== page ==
Location: San Antonio TX USA
Status: Offline
Reply With Quote
Apr 20, 2014, 11:28 AM
 
The suggestion that "less guns equals less deaths" is actually counter to the historical record. Over the past several decades, per capita gun-related deaths have actually declined. See this Bureau of Justice Statistics publication from November 2011 for the numbers, particularly the rates of deaths.

It is obviously more complex than simply "less guns equals less deaths." I think "better management of mental health" and "better social training" (as in frustration tolerance, anger management, etc.) would be more effective than simply trying to enforce some legal ban. Over the last 15 years (this is limited by my brief attempts to research national numbers) it appears that social orientation and effective parenting have substantially declined throughout the US. That means that the current generation of "parents" has little in the way of effective parenting skills because their parents weren't effective in parenting, and the trend appears to go much farther back and often dependent on socioeconomic status.

I did my final paper in graduate school on a localized example of this in rural South Texas; in working with a community project to reduce childhood obesity (and planning to do the paper on educating parents on how to manage their kids' diets), I found that because of the low economic status of most people in that community, with one generation having both parents working (and not being present to parent) transitioning to another with economic supports that deemphasized parental responsibility, to finally an essentially economically dependent generation that had almost no parenting themselves - which led to a complete lack of skills in managing children's upbringing. Not surprisingly, the kids with the least effective parents also had the highest rates of obesity, and typically had the highest rates of disciplinary issues in school. It's not hard to translate that to those kids' adulthood status and to predict that many of them would have legal problems.

Glenn -----OTR/L, MOT, Tx
     
Professional Poster
Join Date: Dec 2006
Location: Maryland
Status: Offline
Reply With Quote
Apr 20, 2014, 01:43 PM
 
Originally Posted by ghporter View Post
The suggestion that "less guns equals less deaths" is actually counter to the historical record. Over the past several decades, per capita gun-related deaths have actually declined. See this Bureau of Justice Statistics publication from November 2011 for the numbers, particularly the rates of deaths.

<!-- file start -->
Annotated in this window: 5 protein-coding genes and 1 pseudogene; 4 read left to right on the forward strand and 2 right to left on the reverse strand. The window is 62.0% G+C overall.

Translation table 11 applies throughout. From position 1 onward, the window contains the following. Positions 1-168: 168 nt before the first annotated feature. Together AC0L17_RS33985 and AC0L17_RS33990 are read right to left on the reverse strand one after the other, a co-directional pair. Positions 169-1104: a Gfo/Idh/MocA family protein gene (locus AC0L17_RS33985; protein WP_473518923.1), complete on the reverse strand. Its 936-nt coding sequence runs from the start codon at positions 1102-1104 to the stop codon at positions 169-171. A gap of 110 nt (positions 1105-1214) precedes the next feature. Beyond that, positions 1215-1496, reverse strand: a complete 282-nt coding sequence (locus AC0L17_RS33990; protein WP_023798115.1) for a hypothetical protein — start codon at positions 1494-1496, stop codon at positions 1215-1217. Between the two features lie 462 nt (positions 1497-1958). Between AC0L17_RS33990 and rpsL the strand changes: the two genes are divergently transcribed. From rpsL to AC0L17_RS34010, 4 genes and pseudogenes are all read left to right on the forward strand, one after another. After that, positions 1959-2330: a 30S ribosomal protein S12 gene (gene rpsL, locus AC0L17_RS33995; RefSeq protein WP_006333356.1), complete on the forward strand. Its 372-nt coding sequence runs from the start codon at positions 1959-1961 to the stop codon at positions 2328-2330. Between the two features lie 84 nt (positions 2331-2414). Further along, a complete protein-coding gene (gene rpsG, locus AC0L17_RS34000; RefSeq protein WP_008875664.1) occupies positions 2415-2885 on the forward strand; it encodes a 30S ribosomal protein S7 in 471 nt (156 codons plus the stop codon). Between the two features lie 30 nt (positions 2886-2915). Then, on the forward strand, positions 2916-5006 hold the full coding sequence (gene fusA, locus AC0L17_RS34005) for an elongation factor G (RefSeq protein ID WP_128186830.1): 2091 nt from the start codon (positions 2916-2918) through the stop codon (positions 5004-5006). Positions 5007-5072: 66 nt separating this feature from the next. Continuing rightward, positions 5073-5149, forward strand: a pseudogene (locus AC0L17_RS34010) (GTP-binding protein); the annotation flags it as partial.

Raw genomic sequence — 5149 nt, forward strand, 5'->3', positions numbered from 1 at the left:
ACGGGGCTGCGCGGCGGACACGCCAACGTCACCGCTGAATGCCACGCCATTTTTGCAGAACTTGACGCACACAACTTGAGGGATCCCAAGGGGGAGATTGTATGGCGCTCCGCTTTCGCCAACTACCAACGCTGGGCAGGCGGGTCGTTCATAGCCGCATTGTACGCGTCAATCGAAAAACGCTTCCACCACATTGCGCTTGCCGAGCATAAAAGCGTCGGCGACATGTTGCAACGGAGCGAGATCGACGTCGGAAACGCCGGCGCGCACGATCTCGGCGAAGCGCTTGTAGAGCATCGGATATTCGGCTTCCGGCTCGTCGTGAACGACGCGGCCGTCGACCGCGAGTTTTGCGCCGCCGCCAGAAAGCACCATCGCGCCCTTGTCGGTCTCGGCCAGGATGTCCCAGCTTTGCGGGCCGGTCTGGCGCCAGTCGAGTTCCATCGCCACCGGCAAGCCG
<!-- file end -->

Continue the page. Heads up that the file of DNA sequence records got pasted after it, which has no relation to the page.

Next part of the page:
It is obviously more complex than simply "less guns equals less deaths." I think "better management of mental health" and "better social training" (as in frustration tolerance, anger management, etc.) would be more effective than simply trying to enforce some legal ban. Over the last 15 years (this is limited by my brief attempts to research national numbers) it appears that social orientation and effective parenting have substantially declined throughout the US. That means that the current generation of "parents" has little in the way of effective parenting skills because their parents weren't effective in parenting, and the trend appears to go much farther back and often dependent on socioeconomic status.

I did my final paper in graduate school on a localized example of this in rural South Texas; in working with a community project to reduce childhood obesity (and planning to do the paper on educating parents on how to manage their kids' diets), I found that because of the low economic status of most people in that community, with one generation having both parents working (and not being present to parent) transitioning to another with economic supports that deemphasized parental responsibility, to finally an essentially economically dependent generation that had almost no parenting themselves - which led to a complete lack of skills in managing children's upbringing. Not surprisingly, the kids with the least effective parents also had the highest rates of obesity, and typically had the highest rates of disciplinary issues in school. It's not hard to translate that to those kids' adulthood status and to predict that many of them would have legal problems.